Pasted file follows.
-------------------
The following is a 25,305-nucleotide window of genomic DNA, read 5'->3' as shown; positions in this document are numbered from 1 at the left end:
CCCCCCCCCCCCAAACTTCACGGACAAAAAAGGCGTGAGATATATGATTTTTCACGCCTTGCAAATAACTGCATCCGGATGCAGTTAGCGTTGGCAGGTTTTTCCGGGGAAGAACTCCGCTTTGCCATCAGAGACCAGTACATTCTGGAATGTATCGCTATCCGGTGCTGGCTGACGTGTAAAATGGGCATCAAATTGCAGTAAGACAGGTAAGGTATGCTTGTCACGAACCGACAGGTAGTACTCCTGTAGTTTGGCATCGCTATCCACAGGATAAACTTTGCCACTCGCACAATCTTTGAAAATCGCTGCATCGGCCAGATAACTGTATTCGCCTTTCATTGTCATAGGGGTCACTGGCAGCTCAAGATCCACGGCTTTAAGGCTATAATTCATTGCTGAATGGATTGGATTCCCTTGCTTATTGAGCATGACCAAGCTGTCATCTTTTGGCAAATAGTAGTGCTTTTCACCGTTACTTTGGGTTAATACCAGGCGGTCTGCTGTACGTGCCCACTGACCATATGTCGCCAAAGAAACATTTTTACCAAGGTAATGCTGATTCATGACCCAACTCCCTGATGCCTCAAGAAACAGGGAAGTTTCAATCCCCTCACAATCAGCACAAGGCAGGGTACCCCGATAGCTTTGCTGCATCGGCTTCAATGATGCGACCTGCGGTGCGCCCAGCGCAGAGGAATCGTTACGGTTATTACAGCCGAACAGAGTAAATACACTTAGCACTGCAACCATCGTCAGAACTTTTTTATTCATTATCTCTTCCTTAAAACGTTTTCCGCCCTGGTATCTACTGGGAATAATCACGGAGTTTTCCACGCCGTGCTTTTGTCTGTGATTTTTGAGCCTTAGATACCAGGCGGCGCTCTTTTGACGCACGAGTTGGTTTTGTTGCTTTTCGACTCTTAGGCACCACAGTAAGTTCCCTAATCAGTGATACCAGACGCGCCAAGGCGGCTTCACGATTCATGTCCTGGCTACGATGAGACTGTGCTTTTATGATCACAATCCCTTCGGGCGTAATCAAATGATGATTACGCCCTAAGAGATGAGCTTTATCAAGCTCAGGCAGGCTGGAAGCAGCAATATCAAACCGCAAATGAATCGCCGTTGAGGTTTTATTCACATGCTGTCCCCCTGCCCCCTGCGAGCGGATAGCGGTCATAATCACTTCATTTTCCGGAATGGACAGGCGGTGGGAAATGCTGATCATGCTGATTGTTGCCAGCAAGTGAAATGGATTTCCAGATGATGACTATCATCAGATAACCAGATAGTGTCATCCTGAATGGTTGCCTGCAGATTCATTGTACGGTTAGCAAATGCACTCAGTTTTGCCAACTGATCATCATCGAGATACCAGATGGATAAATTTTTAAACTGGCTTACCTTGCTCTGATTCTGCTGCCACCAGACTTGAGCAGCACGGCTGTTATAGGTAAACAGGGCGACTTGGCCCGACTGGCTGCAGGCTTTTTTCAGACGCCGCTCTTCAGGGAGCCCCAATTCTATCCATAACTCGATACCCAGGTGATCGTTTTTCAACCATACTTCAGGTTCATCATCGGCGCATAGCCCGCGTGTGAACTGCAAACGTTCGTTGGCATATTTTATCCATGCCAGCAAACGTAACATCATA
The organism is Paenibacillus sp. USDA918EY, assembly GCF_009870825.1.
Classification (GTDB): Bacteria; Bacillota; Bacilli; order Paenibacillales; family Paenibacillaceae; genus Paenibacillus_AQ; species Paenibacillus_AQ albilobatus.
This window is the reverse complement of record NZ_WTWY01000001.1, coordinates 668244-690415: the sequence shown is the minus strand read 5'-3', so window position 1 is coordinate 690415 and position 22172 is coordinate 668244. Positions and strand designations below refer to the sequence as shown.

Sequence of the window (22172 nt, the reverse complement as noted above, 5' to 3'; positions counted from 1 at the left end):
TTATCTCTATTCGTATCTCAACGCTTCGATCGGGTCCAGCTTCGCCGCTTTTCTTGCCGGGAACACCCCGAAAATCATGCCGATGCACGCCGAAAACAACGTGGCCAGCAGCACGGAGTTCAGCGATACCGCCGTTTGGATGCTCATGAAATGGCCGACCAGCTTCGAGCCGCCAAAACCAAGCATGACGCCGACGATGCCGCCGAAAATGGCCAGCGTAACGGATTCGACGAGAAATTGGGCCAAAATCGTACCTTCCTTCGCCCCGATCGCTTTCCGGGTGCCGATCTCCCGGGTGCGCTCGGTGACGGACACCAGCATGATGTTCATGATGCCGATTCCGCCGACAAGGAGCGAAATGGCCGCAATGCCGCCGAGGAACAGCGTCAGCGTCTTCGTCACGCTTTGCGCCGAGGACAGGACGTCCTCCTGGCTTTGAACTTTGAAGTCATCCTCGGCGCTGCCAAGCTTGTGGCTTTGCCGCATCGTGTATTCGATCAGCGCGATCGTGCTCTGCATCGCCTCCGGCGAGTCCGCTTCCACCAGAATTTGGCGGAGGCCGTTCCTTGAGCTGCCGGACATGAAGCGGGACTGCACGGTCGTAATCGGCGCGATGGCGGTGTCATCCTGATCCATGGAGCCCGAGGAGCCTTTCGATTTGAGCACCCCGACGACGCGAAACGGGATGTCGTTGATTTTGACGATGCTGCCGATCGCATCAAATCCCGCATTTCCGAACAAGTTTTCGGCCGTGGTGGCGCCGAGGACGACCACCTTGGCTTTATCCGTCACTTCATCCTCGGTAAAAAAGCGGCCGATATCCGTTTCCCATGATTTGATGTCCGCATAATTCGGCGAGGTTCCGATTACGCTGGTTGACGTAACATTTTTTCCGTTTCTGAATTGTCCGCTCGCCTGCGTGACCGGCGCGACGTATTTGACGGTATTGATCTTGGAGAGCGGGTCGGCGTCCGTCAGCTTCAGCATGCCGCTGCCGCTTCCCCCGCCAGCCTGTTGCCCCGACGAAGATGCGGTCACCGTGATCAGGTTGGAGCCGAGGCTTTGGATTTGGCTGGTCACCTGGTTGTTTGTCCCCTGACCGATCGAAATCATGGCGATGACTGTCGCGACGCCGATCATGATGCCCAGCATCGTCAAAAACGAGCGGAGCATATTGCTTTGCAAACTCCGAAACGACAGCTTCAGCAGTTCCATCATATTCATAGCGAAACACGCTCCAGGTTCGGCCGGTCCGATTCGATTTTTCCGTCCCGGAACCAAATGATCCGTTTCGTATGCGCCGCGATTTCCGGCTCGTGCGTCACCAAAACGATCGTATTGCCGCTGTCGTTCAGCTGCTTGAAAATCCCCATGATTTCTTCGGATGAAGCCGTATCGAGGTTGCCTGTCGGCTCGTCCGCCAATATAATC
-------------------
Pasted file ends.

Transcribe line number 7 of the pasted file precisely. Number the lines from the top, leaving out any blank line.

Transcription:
TTATCTCTATTCGTATCTCAACGCTTCGATCGGGTCCAGCTTCGCCGCTTTTCTTGCCGGGAACACCCCGAAAATCATGCCGATGCACGCCGAAAACAACGTGGCCAGCAGCACGGAGTTCAGCGATACCGCCGTTTGGATGCTCATGAAATGGCCGACCAGCTTCGAGCCGCCAAAACCAAGCATGACGCCGACGATGCCGCCGAAAATGGCCAGCGTAACGGATTCGACGAGAAATTGGGCCAAAATCGTACCTTCCTTCGCCCCGATCGCTTTCCGGGTGCCGATCTCCCGGGTGCGCTCGGTGACGGACACCAGCATGATGTTCATGATGCCGATTCCGCCGACAAGGAGCGAAATGGCCGCAATGCCGCCGAGGAACAGCGTCAGCGTCTTCGTCACGCTTTGCGCCGAGGACAGGACGTCCTCCTGGCTTTGAACTTTGAAGTCATCCTCGGCGCTGCCAAGCTTGTGGCTTTGCCGCATCGTGTATTCGATCAGCGCGATCGTGCTCTGCATCGCCTCCGGCGAGTCCGCTTCCACCAGAATTTGGCGGAGGCCGTTCCTTGAGCTGCCGGACATGAAGCGGGACTGCACGGTCGTAATCGGCGCGATGGCGGTGTCATCCTGATCCATGGAGCCCGAGGAGCCTTTCGATTTGAGCACCCCGACGACGCGAAACGGGATGTCGTTGATTTTGACGATGCTGCCGATCGCATCAAATCCCGCATTTCCGAACAAGTTTTCGGCCGTGGTGGCGCCGAGGACGACCACCTTGGCTTTATCCGTCACTTCATCCTCGGTAAAAAAGCGGCCGATATCCGTTTCCCATGATTTGATGTCCGCATAATTCGGCGAGGTTCCGATTACGCTGGTTGACGTAACATTTTTTCCGTTTCTGAATTGTCCGCTCGCCTGCGTGACCGGCGCGACGTATTTGACGGTATTGATCTTGGAGAGCGGGTCGGCGTCCGTCAGCTTCAGCATGCCGCTGCCGCTTCCCCCGCCAGCCTGTTGCCCCGACGAAGATGCGGTCACCGTGATCAGGTTGGAGCCGAGGCTTTGGATTTGGCTGGTCACCTGGTTGTTTGTCCCCTGACCGATCGAAATCATGGCGATGACTGTCGCGACGCCGATCATGATGCCCAGCATCGTCAAAAACGAGCGGAGCATATTGCTTTGCAAACTCCGAAACGACAGCTTCAGCAGTTCCATCATATTCATAGCGAAACACGCTCCAGGTTCGGCCGGTCCGATTCGATTTTTCCGTCCCGGAACCAAATGATCCGTTTCGTATGCGCCGCGATTTCCGGCTCGTGCGTCACCAAAACGATCGTATTGCCGCTGTCGTTCAGCTGCTTGAAAATCCCCATGATTTCTTCGGATGAAGCCGTATCGAGGTTGCCTGTCGGCTCGTCCGCCAATATAATC